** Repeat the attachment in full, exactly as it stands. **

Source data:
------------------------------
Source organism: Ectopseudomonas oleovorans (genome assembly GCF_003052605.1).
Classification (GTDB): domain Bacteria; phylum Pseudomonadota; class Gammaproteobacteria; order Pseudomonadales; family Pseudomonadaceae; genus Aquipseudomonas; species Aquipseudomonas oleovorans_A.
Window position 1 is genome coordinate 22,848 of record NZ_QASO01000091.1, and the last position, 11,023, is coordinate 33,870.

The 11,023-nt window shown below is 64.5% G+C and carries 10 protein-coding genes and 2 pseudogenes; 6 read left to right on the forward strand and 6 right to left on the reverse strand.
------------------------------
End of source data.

Source organism: Ectopseudomonas oleovorans (genome assembly GCF_003052605.1).
Classification (GTDB): domain Bacteria; phylum Pseudomonadota; class Gammaproteobacteria; order Pseudomonadales; family Pseudomonadaceae; genus Aquipseudomonas; species Aquipseudomonas oleovorans_A.
Window position 1 is genome coordinate 22,848 of record NZ_QASO01000091.1, and the last position, 11,023, is coordinate 33,870.

The 11,023-nt window shown below is 64.5% G+C and carries 10 protein-coding genes and 2 pseudogenes; 6 read left to right on the forward strand and 6 right to left on the reverse strand.